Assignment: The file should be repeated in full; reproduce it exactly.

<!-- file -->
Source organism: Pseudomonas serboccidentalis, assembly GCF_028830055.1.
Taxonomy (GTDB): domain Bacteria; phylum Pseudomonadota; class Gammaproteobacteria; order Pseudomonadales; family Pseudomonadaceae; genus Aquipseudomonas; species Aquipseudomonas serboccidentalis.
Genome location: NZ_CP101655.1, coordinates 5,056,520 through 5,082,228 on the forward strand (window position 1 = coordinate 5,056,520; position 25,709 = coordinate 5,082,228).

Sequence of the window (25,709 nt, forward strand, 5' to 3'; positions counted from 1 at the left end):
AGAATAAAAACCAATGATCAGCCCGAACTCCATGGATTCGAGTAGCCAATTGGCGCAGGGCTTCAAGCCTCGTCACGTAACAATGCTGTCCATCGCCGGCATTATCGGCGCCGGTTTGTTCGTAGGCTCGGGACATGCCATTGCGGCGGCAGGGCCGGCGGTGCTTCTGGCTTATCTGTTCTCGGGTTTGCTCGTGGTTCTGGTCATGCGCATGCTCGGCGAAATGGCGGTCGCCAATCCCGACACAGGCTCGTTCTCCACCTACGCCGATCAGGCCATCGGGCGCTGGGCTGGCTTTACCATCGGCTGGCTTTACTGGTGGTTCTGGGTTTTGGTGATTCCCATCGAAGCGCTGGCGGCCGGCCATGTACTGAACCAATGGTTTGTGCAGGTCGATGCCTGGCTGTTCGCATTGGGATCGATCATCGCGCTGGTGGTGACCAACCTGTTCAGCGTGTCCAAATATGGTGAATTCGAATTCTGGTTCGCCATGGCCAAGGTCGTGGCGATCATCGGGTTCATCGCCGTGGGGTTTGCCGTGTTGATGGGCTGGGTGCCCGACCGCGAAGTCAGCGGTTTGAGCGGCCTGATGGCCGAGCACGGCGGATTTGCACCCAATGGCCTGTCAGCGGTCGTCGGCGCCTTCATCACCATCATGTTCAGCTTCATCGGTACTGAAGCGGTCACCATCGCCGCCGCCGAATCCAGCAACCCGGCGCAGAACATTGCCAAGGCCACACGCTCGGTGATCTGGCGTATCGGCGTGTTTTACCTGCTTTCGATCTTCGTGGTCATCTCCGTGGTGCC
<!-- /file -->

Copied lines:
Source organism: Pseudomonas serboccidentalis, assembly GCF_028830055.1.
Taxonomy (GTDB): domain Bacteria; phylum Pseudomonadota; class Gammaproteobacteria; order Pseudomonadales; family Pseudomonadaceae; genus Aquipseudomonas; species Aquipseudomonas serboccidentalis.
Genome location: NZ_CP101655.1, coordinates 5,056,520 through 5,082,228 on the forward strand (window position 1 = coordinate 5,056,520; position 25,709 = coordinate 5,082,228).

Sequence of the window (25,709 nt, forward strand, 5' to 3'; positions counted from 1 at the left end):
AGAATAAAAACCAATGATCAGCCCGAACTCCATGGATTCGAGTAGCCAATTGGCGCAGGGCTTCAAGCCTCGTCACGTAACAATGCTGTCCATCGCCGGCATTATCGGCGCCGGTTTGTTCGTAGGCTCGGGACATGCCATTGCGGCGGCAGGGCCGGCGGTGCTTCTGGCTTATCTGTTCTCGGGTTTGCTCGTGGTTCTGGTCATGCGCATGCTCGGCGAAATGGCGGTCGCCAATCCCGACACAGGCTCGTTCTCCACCTACGCCGATCAGGCCATCGGGCGCTGGGCTGGCTTTACCATCGGCTGGCTTTACTGGTGGTTCTGGGTTTTGGTGATTCCCATCGAAGCGCTGGCGGCCGGCCATGTACTGAACCAATGGTTTGTGCAGGTCGATGCCTGGCTGTTCGCATTGGGATCGATCATCGCGCTGGTGGTGACCAACCTGTTCAGCGTGTCCAAATATGGTGAATTCGAATTCTGGTTCGCCATGGCCAAGGTCGTGGCGATCATCGGGTTCATCGCCGTGGGGTTTGCCGTGTTGATGGGCTGGGTGCCCGACCGCGAAGTCAGCGGTTTGAGCGGCCTGATGGCCGAGCACGGCGGATTTGCACCCAATGGCCTGTCAGCGGTCGTCGGCGCCTTCATCACCATCATGTTCAGCTTCATCGGTACTGAAGCGGTCACCATCGCCGCCGCCGAATCCAGCAACCCGGCGCAGAACATTGCCAAGGCCACACGCTCGGTGATCTGGCGTATCGGCGTGTTTTACCTGCTTTCGATCTTCGTGGTCATCTCCGTGGTGCC